These customized ESG applications have resulted in nearly 70% of weighted ESG annual incentive metrics being paid out at target or above (Figure 1) for S&P 500 companies using them in AIPs.
ESG adoption for LTI
ESG usage for long-term incentives (LTI) is a scant 4% of those incorporating them into incentive plans in comparison with AIP adoption, according to the Willis Towers Watson research. Perhaps this is tied to the traditional viewpoint that LTIs should be stock-return focused (appreciation for restricted stock and options, total shareholder return for performance awards). Alternatively, there has been a general viewpoint that LTI should focus on financial metrics while non-financial measurements are better suited in AIPs. The general consensus is that you drive changes in behavior by using shorter measurement cycles and the impact will be measured collectively using LTI tied to shareholder return. We anticipate that companies may increasingly incorporate some ESG metrics within LTIs, particularly environmental measures with long-term objectives that may be difficult to meaningful change on an annual basis.
Incentives by industry
The general application of ESG (Figure 2), as well as use of specific ESG metrics (Figure 3), have varied according to the targeted needs and long-term practices within industries. For instance, utilities have used customer service metrics, and the oil and gas industry, safety and environmental factors. Usage also depends upon an interpretation of ESG factors: a company with a progressive ESG policy might consider employee health and safety more of a wellness issue, but wouldn’t place workplace fatalities or injuries in the same category. Another company might include fatalities or injuries as part of ESG.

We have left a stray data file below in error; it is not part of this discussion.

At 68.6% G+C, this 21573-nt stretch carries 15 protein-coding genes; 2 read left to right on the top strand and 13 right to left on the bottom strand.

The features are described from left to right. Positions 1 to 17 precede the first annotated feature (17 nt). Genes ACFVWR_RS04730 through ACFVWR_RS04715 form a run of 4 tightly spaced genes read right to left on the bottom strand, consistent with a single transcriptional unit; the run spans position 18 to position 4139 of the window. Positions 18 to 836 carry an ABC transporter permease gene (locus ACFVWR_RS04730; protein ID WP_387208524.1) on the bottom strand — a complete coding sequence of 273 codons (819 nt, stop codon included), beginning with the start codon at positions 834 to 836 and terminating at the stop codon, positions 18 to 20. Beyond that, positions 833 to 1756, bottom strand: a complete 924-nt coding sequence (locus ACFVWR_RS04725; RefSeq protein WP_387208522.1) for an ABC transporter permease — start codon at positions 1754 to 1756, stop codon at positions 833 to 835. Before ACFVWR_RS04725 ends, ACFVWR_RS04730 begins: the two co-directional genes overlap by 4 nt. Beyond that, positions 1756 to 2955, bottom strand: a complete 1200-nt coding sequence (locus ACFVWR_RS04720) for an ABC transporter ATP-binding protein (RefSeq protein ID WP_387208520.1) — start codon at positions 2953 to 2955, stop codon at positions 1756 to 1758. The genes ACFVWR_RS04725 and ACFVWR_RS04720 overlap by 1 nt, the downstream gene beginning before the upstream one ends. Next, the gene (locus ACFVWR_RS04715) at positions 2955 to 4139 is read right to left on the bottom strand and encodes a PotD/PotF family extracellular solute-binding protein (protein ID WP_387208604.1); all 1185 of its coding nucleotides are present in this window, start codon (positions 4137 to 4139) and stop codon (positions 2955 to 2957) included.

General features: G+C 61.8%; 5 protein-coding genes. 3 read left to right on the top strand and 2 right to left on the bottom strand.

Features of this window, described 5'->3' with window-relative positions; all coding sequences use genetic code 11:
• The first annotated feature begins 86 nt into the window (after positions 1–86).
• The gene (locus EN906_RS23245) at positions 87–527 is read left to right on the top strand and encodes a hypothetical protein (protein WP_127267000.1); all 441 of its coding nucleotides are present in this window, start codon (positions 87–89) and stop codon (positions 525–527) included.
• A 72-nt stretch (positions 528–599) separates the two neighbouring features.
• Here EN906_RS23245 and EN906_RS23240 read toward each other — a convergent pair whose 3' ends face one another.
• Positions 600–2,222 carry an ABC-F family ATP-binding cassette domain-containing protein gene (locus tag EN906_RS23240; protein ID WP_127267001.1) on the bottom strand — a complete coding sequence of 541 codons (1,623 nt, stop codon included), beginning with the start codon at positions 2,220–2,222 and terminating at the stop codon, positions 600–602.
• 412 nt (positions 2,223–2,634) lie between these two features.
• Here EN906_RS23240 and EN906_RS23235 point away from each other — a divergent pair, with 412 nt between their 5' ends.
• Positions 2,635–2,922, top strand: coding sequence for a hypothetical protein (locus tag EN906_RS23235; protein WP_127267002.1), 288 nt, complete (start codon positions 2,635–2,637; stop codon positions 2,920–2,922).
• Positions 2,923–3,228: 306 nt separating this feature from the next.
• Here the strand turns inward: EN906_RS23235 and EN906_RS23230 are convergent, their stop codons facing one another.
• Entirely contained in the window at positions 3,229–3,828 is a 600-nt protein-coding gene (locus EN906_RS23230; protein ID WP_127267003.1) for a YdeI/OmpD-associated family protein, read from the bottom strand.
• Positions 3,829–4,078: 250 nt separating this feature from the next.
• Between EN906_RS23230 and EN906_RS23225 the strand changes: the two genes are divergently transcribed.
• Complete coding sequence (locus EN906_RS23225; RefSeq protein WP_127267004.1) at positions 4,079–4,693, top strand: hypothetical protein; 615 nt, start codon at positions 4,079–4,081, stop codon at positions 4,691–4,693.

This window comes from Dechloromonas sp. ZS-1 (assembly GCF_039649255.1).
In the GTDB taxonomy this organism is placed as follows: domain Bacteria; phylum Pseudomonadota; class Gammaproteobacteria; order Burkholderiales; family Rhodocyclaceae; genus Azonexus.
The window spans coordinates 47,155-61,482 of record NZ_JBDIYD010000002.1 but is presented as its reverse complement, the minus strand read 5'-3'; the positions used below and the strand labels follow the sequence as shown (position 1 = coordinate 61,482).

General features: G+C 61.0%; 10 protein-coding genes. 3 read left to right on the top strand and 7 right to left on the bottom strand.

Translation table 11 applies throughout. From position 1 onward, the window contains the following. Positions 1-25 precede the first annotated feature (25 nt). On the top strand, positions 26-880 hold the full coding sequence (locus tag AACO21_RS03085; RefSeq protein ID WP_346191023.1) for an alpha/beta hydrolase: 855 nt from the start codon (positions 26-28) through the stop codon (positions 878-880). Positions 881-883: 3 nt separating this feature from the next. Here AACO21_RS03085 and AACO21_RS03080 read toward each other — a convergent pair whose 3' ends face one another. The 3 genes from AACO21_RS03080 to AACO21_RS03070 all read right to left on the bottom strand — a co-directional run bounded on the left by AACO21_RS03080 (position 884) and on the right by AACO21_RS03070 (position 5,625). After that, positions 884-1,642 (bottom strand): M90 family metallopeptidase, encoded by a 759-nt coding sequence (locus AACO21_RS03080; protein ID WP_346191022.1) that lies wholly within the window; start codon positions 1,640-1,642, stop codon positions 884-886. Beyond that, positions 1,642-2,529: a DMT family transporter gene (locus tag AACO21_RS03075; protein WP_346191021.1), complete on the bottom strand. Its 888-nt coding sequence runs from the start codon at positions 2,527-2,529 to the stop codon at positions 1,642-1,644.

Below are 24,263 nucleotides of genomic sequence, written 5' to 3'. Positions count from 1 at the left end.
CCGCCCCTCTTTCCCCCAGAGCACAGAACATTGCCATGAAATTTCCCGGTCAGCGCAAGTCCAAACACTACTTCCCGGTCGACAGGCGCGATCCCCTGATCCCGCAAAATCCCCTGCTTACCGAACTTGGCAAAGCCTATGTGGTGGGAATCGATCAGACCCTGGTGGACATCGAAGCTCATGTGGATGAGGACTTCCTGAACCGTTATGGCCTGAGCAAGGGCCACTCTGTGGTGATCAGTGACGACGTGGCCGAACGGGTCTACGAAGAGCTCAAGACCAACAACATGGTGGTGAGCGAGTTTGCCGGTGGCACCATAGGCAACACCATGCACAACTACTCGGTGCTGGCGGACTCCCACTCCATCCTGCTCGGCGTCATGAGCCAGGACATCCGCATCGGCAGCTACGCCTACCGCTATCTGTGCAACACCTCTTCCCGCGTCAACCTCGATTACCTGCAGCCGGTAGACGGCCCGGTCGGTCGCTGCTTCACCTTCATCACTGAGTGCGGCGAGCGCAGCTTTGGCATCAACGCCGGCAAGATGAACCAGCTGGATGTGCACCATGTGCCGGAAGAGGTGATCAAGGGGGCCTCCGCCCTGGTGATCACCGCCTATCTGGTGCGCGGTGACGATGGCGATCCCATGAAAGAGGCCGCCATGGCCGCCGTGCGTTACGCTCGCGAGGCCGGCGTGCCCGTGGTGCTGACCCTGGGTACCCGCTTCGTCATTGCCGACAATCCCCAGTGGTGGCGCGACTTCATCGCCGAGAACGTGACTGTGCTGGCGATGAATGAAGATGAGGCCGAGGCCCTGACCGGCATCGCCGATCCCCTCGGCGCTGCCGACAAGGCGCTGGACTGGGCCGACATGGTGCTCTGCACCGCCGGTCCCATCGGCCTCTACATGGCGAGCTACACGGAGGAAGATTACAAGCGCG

Despite the prevalence of certain industries to favor certain metrics, we’re likely to see a broader use of ESG metrics for industry agnostic categories such as D&I and employee engagement.
Figure 2. Use of ESG metrics by GICs industry sector
Figure 3. Comparison of specific ESG metrics by S&P and industry
Progress is evident, there’s still work to do
The Willis Towers Watson findings indicate that S&P 500 companies are well on their way to integrating ESG in their compensation and human capital governance programs, but there is still work to do. Although a slim majority measure and pay using ESG, just over 15% of S&P 500 companies use hard, quantifiable metrics to measure their performance. Consequently, ESG is applied subjectively for most companies. As interest in integrating ESG grows among S&P 500 stakeholders, spurred on by the Business Roundtable and institutional investors’ interest in improved use and disclosure of how pay is impacted, the use and measurement of metrics will need to improve. Companies would benefit by providing expanded disclosures that more specifically detail how ESG impacts pay.